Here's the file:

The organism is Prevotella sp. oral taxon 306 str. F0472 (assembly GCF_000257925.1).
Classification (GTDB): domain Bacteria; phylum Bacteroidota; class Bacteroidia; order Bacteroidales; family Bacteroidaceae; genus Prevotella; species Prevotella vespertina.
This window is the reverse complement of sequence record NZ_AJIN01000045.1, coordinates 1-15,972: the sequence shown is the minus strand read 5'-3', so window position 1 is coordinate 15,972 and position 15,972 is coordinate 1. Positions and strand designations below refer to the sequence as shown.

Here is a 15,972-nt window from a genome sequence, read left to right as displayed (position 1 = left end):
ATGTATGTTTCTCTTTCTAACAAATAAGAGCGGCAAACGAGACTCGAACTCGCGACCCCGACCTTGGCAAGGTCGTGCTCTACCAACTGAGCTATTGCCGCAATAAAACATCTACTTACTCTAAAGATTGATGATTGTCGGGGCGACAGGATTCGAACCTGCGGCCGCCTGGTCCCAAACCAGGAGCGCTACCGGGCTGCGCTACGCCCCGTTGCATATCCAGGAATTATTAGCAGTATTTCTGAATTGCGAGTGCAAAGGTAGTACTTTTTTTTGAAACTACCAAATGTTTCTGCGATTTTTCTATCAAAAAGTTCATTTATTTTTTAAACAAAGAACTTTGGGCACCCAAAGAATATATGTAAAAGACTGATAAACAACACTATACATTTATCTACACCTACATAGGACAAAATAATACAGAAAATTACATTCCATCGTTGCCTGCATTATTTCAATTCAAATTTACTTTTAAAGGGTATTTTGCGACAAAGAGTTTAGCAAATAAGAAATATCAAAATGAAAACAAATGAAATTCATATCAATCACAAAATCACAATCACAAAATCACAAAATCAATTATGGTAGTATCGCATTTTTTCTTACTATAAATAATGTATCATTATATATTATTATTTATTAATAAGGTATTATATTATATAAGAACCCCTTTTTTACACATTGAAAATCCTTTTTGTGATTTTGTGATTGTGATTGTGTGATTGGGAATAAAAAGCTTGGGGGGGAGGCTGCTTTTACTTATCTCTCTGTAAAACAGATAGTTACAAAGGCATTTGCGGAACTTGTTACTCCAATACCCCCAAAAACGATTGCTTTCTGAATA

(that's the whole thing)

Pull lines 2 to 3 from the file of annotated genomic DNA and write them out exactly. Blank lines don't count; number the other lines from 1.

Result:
Classification (GTDB): domain Bacteria; phylum Bacteroidota; class Bacteroidia; order Bacteroidales; family Bacteroidaceae; genus Prevotella; species Prevotella vespertina.
This window is the reverse complement of sequence record NZ_AJIN01000045.1, coordinates 1-15,972: the sequence shown is the minus strand read 5'-3', so window position 1 is coordinate 15,972 and position 15,972 is coordinate 1. Positions and strand designations below refer to the sequence as shown.